Arts and Culture

Is this the best non-fiction book of 2022? Super-Infinite wins this year’s Baillie Gifford Prize

The Baillie Gifford Prize considers books across all areas of non-fiction, from current affairs, politics and more.

The Baillie Gifford Prize considers books across all areas of non-fiction, from current affairs, politics and more. Image: Unsplash/Alexander Grey

Ian Shine
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  • Britain’s Baillie Gifford Prize is a book award for the best non-fiction written in English each year.
  • This year’s winner is Super-Infinite: The Transformations of John Donne by Katherine Rundell, a biography of a poet who was also a law scholar, a sea adventurer and a member of parliament.
  • Here’s a look at Super-Infinite and the other five books shortlisted for the prize.

The Baillie Gifford Prize is an annual British book award for the best non-fiction written in English. Formerly known as the Samuel Johnson prize – after the creator of the first English dictionary – it was founded in 1999 and considers books across all areas of non-fiction, from current affairs, history and politics, to sport, science and travel.

Past winners of the £50,000 ($59,000) prize have ranged from 2018’s Chernobyl: History of a Tragedy by Serhii Plokhy to a history of The Beatles by Craig Brown, which won in 2020. Other books to have taken the prize include Steve Silberman’s Neurotribes: The Legacy of Autism and How to Think Smarter About People Who Think Differently and Helen Macdonald’s H is for Hawk, which tells the story of a year she spent training a northern goshawk following her father's death.

The 2022 Baillie Gifford Prize winner: Super-Infinite by Katherine Rundell

This year’s Baillie Gifford Prize winner is Super-Infinite by Katherine Rundell. Subtitled The Transformations of John Donne, it’s a biography of an English poet who was also a law scholar, a sea adventurer, a member of parliament, a priest and the dean of London’s iconic St Paul’s Cathedral.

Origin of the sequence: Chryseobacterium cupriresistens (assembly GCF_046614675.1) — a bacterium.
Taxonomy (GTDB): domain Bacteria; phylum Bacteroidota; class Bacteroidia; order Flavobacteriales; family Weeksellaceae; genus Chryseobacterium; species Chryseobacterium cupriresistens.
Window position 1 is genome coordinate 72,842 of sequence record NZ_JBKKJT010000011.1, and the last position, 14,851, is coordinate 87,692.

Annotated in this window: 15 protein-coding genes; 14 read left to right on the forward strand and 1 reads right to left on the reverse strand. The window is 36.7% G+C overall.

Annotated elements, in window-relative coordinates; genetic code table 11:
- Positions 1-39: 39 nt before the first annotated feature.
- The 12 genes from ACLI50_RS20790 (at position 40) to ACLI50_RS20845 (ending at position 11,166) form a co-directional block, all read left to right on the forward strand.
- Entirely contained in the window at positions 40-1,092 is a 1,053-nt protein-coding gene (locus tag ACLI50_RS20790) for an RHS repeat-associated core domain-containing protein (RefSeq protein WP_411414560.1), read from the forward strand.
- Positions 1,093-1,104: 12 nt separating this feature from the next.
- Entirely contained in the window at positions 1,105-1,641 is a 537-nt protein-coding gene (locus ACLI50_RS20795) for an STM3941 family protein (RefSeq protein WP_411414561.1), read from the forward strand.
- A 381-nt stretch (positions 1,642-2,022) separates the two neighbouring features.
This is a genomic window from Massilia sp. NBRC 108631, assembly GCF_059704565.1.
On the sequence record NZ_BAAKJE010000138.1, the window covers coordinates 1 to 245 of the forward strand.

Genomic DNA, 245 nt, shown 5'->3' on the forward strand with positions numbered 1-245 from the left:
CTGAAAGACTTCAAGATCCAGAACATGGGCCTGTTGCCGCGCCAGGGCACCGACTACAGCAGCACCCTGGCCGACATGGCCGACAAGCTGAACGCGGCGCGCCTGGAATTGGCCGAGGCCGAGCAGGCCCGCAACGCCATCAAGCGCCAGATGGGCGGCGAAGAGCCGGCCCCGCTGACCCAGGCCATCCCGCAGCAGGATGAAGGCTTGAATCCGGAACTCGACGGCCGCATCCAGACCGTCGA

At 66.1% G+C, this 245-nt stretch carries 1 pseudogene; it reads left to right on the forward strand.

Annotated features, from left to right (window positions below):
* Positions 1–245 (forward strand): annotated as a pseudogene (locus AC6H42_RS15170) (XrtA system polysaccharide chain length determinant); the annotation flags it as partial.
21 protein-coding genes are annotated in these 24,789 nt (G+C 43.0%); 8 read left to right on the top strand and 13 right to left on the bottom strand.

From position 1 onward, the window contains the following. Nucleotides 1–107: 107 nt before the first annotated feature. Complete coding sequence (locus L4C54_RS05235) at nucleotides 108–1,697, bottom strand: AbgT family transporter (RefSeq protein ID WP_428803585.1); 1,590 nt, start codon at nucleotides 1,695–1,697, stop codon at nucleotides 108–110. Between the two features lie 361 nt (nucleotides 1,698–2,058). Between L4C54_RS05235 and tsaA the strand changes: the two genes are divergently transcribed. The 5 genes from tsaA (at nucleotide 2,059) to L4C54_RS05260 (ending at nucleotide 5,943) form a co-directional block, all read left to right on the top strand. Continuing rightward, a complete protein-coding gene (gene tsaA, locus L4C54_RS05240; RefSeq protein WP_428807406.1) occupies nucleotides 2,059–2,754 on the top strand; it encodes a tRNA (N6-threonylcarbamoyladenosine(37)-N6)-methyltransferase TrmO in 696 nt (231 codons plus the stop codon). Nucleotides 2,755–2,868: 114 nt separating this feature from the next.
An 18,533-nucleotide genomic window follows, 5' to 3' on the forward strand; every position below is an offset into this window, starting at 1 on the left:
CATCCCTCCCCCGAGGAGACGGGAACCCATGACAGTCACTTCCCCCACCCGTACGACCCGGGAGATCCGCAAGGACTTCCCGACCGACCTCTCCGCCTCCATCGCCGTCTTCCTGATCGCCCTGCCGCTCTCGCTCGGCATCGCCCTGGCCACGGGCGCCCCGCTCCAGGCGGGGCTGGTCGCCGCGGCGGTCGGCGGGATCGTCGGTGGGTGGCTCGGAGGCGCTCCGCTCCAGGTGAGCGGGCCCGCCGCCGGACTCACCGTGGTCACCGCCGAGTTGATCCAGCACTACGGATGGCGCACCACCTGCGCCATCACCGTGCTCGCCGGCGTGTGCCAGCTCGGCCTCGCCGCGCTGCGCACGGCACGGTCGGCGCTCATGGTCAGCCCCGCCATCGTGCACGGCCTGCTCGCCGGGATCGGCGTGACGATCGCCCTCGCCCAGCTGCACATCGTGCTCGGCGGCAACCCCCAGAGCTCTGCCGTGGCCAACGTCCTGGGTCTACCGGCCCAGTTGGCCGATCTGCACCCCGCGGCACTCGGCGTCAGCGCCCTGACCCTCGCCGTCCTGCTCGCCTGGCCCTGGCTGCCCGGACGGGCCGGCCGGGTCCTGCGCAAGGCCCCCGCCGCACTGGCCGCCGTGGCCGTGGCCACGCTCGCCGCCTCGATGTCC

Super-Infinite by Katherine Rundell has won the 2022 Baillie Gifford Prize for non-fiction.
Super-Infinite by Katherine Rundell has won the 2022 Baillie Gifford Prize for non-fiction. Image: Faber.

Donne lived from 1572 to 1631 and was considered a “metaphysical poet” – a term created by none other than that famous dictionary-maker Samuel Johnson. The Poetry Foundation says the metaphysical poets were: “A group of 17th-century poets whose works are marked by philosophical exploration, colloquial diction, ingenious conceits, irony, and metrically flexible lines. Topics of interest often included love, religion, and morality.”

Rundell describes Donne as “the greatest writer of desire in the English language”. One of Donne’s best-known poems is The Flea, which showcases the “ingenious conceits” those metaphysical poets were renowned for – it uses the image of a flea sucking the blood from a pair of lovers to explore the ideas of conflict and lust.

But as Super-Infinite’s title implies, the book is about more than just Donne’s poetry. It’s about his inability to be satisfied with being just one thing. “If there is an overarching argument, then it’s about Donne as an ‘infinity merchant’,” UK newspaper The Guardian wrote in its review. “In embracing infinity, he turned eternity into a mathematical concept, and there is pulsing excitement to his quest for this quality.”

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The Baillie Gifford Prize shortlist

Here are the five other shortlisted books that Super-Infinite beat to win the 2022 Baillie Gifford Prize.

My Fourth Time, We Drowned: Seeking Refuge on the World's Deadliest Migration Route by Sally Hayden

It may not have won the Baillie Gifford, but Sally Hayden’s investigation of the migrant crisis across North Africa has already won the Orwell Prize for political writing and the Michel Déon Prize for non-fiction.

A book cover titled 'My Fourth Time We Drowned'. Baillie Gifford Prize